The three titles edited, revised and combined in this volume, How To Do Things Right, How to Retire at 41, and How to Be Good, will have you laughing out loud, thinking hard, and at least temporarily rearranging your frazzled life. Hills is wise, witty, and very, very funny. His mission is to create order out of chaos; to make the arcane methodology of fussiness respectable; to elevate, and even ennoble, those fleeting instincts we all harbor to get our lives in order. All aspects of life are examined here: from how to eat an ice-cream cone to how to develop “principles” when you have none. But behind the frivolous facade, Hills remains a deeply sage and serious writer, a modern combination of Robert Benchley, Henry David Thoreau, and Michel de Montaigne. This is his best advice, served up from the heart of one of the most charming humorists to grace the American scene.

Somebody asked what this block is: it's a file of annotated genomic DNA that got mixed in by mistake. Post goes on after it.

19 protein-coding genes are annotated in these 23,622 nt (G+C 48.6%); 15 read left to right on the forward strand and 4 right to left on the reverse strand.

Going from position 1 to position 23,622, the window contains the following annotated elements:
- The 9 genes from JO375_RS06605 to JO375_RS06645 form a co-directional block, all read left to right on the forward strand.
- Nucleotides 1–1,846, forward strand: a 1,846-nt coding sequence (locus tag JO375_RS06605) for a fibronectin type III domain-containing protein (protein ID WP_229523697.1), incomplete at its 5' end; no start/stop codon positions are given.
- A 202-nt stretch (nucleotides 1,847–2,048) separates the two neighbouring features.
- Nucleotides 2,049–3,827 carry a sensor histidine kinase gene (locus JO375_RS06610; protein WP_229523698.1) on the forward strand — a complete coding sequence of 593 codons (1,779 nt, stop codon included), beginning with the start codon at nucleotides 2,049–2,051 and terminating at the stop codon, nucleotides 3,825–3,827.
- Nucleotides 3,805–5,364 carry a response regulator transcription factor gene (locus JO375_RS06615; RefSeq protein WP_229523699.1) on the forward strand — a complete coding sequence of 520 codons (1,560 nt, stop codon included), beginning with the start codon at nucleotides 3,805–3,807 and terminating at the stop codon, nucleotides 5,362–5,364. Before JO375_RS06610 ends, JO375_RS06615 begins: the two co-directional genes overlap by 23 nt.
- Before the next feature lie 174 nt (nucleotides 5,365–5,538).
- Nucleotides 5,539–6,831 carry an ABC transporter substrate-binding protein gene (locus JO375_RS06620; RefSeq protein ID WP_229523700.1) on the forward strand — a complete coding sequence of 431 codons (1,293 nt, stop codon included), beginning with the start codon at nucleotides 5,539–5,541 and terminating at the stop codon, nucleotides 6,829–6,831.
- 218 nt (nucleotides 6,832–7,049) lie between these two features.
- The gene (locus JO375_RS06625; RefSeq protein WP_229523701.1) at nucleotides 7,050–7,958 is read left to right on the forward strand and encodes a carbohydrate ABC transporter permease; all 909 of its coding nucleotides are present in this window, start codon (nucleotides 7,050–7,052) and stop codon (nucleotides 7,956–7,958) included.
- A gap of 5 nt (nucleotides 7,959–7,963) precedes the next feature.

A perfectly wonderful book, tight-assed in the very best sense…It is much harder to be funny than to be tragic, but you will find damn few people who will acknowledge this. The funnier you become, the more lightly people will regard you. May you become as light as helium. — Kurt Vonnegut (from a letter to Rust Hills
Hills is preoccupied primarily [with] the little things . . . and he writes about them as felicitously, delicately, and gently as Benchley did. — Nora Ephron, The New York Times